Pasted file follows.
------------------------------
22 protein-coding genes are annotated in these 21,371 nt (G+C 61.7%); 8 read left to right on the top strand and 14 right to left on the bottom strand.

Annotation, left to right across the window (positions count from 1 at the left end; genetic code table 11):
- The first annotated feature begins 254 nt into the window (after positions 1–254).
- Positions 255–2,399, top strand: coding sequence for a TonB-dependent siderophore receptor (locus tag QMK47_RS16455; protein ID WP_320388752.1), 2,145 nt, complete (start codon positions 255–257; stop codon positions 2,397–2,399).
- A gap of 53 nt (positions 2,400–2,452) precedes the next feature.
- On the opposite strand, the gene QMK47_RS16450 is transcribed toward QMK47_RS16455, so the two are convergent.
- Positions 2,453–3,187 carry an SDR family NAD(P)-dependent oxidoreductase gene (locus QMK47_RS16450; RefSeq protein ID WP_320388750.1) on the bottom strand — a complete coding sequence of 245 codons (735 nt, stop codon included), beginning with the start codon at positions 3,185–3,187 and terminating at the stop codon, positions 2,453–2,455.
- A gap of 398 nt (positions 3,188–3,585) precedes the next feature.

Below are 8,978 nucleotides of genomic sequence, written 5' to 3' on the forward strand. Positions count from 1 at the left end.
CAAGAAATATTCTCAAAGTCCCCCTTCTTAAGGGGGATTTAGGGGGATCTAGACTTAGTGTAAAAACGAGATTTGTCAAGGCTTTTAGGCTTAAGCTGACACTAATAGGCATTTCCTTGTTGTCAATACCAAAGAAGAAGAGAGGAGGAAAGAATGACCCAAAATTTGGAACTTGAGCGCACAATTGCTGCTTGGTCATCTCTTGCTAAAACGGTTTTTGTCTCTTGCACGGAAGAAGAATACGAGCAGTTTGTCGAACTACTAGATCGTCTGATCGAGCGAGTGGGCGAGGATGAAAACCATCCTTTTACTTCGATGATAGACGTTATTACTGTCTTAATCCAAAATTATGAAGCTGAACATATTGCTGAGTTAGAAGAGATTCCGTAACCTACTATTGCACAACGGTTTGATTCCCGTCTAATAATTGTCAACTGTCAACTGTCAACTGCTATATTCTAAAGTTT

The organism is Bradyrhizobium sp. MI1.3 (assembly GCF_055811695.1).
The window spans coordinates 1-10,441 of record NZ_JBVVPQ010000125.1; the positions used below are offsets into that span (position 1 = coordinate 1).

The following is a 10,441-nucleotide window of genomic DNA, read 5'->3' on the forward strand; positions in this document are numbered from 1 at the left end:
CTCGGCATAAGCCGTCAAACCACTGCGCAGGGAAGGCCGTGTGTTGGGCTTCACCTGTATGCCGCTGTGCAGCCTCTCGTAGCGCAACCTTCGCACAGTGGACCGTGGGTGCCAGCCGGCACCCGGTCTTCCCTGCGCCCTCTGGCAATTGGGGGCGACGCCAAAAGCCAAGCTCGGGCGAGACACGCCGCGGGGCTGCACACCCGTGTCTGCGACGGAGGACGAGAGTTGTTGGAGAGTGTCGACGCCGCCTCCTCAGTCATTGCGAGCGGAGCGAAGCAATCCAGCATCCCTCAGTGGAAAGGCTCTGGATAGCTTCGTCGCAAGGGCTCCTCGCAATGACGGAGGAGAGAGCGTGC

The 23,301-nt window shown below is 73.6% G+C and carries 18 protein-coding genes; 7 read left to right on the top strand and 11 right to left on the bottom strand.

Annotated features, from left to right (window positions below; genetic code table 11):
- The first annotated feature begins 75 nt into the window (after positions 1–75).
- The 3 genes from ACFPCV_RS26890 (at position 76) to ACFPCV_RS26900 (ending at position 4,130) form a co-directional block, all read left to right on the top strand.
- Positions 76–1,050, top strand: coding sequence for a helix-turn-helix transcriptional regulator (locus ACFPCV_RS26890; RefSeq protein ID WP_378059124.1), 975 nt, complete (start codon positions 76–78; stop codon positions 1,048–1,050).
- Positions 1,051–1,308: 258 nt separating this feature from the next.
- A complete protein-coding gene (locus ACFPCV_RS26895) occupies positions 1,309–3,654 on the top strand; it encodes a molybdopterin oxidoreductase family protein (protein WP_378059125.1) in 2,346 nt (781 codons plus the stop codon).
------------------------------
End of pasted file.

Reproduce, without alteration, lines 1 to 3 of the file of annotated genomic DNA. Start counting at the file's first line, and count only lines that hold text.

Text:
22 protein-coding genes are annotated in these 21,371 nt (G+C 61.7%); 8 read left to right on the top strand and 14 right to left on the bottom strand.

Annotation, left to right across the window (positions count from 1 at the left end; genetic code table 11):
- The first annotated feature begins 254 nt into the window (after positions 1–254).